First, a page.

Work and Retirement Patterns for the G.I. Generation, Silent Generation, and Early Boomers: Thirty Years of Change
This study examines how the shifting choices and constraints facing older workers have changed work and retirement patterns over the past 30 years. Health improvements, declines in physical job demands, changes in Social Security rules, and the erosion in traditional defined benefit pension coverage and employer-sponsored retiree health insurance have altered work incentives at older ages. This paper compares labor force exits by older workers born 1913 to 1917 (part of the G.I. Generation), 1933 to 1937 (part of the Silent Generation), and 1943 to 1947 (part of the Baby Boom Generation). The analysis uses 16-year longitudinal panels from the Health and Retirement Study and decades-long administrative earnings records linked to respondents in the Survey of Income and Program Participation. The results show that early boomers worked longer than members of the Silent Generation, and that the pathways older workers follow out of the labor force have become more complex over time. The median retirement age for men was about one-half year higher in the 1943–47 cohort than in the 1933–37 cohort (62 vs. 61.5), but differences were more pronounced at older ages. By age 65, for example, 40 percent of early boomer men had not yet retired, compared with only 20 percent of Silent Generation men. Both male and female workers in the 1933–37 cohort were much less likely than their counterparts in the 1913–17 cohort to follow the traditional retirement path of exiting the labor force from full-time employment and never returning to work. Length: 60 pages
|Date of creation:||Jul 2010|
|Date of revision:||Jul 2010|
|Publication status:||published on the Center for Retirement Research at Boston College website|
|Contact details of provider:|| Postal: Hovey House, 140 Commonwealth Avenue, Chestnut Hill, MA 02467|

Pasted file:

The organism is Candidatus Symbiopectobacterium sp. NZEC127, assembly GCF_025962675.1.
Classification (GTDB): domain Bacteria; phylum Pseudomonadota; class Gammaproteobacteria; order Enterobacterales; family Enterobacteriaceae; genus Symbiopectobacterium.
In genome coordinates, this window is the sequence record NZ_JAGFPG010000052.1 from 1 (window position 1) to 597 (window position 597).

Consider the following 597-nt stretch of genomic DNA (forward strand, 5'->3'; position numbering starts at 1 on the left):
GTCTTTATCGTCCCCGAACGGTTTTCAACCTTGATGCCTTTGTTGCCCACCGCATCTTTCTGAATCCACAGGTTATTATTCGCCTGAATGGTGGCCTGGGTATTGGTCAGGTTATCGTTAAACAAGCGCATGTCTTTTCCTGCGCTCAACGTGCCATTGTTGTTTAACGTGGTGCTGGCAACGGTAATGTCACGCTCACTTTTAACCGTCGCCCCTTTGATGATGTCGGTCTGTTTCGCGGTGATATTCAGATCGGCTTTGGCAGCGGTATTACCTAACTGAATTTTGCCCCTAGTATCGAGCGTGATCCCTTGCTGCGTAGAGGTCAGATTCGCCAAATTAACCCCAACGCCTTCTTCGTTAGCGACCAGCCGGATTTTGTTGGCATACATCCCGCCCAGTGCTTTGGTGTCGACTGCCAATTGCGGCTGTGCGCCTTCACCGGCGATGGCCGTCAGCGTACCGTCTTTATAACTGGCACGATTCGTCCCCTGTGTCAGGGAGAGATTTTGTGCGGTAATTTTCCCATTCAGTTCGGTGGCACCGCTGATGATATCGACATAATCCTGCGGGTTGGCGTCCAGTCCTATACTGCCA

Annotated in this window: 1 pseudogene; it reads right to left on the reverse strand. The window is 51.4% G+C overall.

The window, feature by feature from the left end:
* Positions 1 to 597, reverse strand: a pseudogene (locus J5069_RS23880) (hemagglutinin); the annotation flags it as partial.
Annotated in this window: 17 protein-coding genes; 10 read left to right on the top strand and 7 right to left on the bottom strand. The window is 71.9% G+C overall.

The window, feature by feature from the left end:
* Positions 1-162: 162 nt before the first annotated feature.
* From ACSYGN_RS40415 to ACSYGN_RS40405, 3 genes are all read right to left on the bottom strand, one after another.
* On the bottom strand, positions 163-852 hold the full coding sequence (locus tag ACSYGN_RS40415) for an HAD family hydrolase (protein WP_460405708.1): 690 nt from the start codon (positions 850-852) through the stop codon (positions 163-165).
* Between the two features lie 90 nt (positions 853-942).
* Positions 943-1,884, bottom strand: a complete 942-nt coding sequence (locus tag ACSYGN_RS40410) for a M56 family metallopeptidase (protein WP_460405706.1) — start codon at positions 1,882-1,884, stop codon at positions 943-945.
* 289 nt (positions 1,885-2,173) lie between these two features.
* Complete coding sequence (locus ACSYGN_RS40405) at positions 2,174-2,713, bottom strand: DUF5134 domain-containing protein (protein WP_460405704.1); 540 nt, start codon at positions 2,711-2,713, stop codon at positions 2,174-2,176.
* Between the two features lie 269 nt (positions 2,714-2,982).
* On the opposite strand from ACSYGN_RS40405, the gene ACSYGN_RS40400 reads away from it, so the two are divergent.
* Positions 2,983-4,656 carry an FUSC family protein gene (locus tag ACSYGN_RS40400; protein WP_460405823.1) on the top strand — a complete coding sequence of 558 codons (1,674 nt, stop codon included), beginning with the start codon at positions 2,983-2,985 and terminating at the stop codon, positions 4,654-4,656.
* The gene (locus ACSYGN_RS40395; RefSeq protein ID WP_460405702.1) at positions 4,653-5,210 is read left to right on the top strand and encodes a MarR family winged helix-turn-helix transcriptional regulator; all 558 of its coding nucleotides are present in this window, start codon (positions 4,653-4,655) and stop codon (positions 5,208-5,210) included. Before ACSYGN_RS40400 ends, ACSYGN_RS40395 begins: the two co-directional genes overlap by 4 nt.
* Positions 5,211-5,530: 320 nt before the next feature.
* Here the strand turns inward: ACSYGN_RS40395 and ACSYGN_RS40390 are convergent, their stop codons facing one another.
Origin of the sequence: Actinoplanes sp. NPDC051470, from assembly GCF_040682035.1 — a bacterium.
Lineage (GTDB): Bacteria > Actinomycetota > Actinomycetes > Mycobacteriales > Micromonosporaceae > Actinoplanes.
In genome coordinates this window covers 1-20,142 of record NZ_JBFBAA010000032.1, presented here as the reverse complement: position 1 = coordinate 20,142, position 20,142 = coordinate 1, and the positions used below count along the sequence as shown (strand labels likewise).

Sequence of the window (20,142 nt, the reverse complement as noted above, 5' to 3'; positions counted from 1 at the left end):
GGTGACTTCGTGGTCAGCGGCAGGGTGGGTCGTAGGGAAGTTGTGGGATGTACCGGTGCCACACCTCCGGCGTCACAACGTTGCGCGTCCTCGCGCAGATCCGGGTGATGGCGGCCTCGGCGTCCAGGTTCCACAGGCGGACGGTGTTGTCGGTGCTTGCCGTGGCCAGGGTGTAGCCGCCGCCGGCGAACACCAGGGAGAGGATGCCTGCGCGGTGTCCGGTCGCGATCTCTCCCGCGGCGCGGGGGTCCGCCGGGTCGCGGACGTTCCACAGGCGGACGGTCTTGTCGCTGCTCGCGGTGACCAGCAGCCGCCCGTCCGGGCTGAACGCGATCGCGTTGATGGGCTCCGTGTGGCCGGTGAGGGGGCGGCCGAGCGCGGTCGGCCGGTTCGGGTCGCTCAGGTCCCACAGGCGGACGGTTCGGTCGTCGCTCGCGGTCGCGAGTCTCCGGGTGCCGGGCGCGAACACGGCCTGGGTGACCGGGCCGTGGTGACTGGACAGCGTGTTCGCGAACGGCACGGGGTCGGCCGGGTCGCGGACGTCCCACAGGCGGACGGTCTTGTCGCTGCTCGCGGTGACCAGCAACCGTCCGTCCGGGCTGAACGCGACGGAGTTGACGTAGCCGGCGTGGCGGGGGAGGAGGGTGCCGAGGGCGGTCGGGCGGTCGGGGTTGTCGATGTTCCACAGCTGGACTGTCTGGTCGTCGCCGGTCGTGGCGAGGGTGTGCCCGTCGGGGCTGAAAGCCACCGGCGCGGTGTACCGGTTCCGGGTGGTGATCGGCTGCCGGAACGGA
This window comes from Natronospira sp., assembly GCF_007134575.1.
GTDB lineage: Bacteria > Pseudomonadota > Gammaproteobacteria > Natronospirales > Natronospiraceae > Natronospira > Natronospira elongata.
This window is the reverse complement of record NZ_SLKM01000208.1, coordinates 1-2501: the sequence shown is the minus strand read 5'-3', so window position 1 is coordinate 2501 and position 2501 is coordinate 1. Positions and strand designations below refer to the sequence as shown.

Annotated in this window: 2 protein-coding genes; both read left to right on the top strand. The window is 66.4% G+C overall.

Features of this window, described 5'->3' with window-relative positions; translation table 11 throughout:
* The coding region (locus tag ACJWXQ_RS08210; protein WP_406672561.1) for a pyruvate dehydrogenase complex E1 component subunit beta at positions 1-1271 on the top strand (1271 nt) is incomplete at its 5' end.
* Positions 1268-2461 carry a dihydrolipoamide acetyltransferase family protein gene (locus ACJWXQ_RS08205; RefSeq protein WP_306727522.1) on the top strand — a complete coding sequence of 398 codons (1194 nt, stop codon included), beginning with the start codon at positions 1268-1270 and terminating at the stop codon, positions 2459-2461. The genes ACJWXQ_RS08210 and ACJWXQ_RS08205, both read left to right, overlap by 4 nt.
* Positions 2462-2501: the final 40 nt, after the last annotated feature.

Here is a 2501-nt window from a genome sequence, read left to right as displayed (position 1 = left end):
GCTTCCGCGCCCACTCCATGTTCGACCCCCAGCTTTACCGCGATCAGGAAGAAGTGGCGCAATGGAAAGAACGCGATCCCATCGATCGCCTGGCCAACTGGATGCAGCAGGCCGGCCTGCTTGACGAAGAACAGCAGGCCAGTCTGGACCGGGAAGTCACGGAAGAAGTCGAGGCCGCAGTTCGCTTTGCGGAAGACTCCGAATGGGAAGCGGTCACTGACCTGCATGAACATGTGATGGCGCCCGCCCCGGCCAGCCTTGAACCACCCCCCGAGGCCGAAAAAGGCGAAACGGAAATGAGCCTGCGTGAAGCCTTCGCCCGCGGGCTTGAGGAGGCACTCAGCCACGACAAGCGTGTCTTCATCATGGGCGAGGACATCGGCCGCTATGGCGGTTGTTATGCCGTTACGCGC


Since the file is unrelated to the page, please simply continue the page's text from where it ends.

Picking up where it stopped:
Phone: (617) 552-1762
Fax: (617) 552-0191
Web page: http://crr.bc.edu/
More information through EDIRC
When requesting a correction, please mention this item's handle: RePEc:crr:crrwps:wp2010-7. See general information about how to correct material in RePEc.
For technical questions regarding this item, or to correct its authors, title, abstract, bibliographic or download information, contact: (Amy Grzybowski)or (Christopher F Baum)
If you have authored this item and are not yet registered with RePEc, we encourage you to do it here. This allows to link your profile to this item. It also allows you to accept potential citations to this item that we are uncertain about.
If references are entirely missing, you can add them using this form.
If the full references list an item that is present in RePEc, but the system did not link to it, you can help with this form.
If you know of missing items citing this one, you can help us creating those links by adding the relevant references in the same way as above, for each refering item. If you are a registered author of this item, you may also want to check the "citations" tab in your profile, as there may be some citations waiting for confirmation.
Please note that corrections may take a couple of weeks to filter through the various RePEc services.